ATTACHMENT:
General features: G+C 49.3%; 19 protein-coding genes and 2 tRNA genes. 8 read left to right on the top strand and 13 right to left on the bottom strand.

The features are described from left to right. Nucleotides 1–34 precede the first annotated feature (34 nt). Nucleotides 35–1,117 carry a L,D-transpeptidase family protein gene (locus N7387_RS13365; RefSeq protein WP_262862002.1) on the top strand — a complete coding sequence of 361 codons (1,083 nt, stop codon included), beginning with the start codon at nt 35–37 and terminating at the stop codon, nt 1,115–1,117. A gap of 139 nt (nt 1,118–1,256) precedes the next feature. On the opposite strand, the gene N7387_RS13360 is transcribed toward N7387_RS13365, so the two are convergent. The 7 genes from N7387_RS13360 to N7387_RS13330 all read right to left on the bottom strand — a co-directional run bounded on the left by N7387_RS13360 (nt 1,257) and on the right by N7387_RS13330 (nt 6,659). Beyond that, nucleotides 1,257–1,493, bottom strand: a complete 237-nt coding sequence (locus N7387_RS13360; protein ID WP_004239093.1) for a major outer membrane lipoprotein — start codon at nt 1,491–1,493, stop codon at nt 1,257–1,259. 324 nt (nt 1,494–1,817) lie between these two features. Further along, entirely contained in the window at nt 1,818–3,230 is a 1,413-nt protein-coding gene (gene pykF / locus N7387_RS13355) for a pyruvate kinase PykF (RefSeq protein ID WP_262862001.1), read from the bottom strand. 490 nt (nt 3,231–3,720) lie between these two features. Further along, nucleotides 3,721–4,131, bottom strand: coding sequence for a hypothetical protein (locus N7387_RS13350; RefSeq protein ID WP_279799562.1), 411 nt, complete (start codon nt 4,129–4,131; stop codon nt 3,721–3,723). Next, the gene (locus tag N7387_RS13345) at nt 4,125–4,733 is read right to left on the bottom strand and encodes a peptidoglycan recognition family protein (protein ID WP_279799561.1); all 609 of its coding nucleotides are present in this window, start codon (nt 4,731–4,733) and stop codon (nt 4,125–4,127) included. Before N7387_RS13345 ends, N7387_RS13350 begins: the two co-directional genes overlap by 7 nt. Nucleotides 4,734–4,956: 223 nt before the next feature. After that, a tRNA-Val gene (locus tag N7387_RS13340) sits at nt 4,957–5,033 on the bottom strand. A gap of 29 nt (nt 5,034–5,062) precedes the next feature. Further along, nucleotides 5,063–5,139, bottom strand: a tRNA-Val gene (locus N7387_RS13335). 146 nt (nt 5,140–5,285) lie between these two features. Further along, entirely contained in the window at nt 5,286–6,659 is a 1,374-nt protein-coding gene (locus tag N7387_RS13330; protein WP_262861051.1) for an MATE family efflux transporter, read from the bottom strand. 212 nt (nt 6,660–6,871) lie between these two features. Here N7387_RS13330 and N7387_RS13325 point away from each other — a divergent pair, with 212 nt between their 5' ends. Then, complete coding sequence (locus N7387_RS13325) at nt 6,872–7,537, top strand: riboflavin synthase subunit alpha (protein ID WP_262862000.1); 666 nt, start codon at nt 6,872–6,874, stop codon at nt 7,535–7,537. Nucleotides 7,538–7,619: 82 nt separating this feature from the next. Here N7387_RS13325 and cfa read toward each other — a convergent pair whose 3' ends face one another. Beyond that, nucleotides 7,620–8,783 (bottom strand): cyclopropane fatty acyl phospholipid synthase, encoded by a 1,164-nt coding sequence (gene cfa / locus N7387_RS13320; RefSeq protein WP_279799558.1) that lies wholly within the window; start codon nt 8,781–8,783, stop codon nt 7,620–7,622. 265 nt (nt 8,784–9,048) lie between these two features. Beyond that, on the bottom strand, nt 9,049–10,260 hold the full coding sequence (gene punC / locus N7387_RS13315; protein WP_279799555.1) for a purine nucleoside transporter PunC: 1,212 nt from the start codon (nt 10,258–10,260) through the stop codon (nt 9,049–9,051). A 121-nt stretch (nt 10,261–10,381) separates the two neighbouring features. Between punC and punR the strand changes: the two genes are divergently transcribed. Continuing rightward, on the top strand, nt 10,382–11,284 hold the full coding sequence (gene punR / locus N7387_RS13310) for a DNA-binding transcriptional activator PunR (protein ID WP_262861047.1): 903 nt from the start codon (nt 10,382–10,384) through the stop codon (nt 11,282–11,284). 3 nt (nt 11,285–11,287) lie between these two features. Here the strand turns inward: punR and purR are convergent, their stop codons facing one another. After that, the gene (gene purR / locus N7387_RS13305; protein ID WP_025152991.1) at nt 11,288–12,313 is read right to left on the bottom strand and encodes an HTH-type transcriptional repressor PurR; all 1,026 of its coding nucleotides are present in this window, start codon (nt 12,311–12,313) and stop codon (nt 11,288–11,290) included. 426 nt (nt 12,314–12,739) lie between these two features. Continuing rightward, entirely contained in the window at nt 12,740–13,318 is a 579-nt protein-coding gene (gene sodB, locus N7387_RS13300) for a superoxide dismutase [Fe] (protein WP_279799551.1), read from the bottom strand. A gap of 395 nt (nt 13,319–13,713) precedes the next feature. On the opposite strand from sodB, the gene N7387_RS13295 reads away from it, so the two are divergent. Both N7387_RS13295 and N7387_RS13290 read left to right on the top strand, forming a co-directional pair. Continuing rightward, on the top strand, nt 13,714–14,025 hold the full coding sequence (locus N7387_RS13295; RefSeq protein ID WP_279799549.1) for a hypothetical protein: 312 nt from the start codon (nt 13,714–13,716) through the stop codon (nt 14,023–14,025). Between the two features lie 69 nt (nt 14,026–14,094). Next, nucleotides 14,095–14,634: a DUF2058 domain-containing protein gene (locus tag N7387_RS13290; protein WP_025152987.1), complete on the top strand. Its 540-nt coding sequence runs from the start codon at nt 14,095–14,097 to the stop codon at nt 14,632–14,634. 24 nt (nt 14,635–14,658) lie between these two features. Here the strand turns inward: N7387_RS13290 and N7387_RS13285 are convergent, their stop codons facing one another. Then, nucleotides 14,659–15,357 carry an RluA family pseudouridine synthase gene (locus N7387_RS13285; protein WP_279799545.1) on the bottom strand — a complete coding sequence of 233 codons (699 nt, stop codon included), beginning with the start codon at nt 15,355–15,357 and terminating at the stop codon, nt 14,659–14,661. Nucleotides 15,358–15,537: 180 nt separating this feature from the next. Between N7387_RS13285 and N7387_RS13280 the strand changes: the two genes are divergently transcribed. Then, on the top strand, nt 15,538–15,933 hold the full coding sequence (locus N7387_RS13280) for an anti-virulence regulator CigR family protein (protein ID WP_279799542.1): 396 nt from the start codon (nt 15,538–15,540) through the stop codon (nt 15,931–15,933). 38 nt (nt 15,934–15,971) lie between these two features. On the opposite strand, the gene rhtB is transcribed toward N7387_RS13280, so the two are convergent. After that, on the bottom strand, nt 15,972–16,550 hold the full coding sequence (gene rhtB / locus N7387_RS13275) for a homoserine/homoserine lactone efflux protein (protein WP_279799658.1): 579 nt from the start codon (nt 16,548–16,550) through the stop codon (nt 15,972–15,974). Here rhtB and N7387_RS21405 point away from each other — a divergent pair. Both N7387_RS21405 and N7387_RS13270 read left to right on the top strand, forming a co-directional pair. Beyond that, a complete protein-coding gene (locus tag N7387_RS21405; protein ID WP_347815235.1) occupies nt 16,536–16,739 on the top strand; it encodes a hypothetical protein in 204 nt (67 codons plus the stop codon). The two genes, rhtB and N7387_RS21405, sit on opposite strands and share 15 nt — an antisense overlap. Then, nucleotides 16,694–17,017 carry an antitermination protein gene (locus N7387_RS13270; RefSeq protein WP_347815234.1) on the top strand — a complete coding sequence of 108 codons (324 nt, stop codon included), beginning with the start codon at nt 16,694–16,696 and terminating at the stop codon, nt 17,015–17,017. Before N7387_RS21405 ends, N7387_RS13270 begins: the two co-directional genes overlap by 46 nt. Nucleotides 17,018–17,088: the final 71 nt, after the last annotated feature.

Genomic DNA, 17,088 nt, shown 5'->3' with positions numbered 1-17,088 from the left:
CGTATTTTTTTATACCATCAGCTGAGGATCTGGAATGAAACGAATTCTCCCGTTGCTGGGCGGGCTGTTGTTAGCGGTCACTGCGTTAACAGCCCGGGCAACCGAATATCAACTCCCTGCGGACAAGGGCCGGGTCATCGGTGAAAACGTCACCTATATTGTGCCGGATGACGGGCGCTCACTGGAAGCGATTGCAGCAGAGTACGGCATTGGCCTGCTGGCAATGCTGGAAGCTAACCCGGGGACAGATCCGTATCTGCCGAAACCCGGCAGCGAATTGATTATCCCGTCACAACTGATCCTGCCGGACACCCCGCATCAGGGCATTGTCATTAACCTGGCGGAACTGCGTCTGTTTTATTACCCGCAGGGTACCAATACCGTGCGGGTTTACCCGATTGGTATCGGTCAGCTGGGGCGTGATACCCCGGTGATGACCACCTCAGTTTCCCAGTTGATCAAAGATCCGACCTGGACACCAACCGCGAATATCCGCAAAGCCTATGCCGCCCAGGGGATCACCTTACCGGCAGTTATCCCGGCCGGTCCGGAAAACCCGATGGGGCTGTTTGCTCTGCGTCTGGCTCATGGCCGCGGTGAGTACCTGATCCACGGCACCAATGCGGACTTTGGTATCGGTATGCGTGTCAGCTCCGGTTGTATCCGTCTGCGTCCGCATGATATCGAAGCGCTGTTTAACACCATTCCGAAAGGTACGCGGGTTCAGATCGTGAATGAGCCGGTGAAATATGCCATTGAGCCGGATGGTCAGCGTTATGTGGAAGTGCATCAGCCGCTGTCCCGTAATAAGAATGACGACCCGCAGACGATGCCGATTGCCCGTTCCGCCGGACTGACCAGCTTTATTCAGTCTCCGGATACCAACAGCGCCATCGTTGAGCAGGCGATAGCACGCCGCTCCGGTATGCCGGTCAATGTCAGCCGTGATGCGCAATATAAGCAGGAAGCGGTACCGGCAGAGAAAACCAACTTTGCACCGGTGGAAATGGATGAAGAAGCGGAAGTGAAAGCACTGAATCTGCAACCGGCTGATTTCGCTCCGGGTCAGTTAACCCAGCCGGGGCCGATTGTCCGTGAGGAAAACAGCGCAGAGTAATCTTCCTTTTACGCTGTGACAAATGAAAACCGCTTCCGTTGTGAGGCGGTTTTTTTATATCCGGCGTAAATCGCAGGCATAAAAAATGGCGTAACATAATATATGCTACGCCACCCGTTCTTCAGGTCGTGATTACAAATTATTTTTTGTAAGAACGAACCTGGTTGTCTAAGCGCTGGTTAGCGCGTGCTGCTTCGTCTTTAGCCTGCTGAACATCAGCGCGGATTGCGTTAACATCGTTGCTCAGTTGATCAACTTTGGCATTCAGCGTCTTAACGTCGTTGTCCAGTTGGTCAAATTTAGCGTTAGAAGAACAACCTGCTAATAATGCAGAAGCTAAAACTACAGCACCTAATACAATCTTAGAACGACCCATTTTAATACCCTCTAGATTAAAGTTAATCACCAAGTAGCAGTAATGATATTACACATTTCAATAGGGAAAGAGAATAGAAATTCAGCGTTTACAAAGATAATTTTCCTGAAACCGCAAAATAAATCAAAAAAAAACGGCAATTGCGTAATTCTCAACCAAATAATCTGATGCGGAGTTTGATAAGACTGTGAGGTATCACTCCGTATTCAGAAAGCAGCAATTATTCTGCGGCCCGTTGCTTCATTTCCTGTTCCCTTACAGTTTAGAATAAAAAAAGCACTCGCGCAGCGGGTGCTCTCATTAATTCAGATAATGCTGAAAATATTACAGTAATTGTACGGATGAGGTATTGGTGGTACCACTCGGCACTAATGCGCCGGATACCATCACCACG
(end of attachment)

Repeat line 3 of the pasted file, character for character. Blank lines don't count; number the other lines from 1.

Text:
Genomic DNA, 17,088 nt, shown 5'->3' with positions numbered 1-17,088 from the left: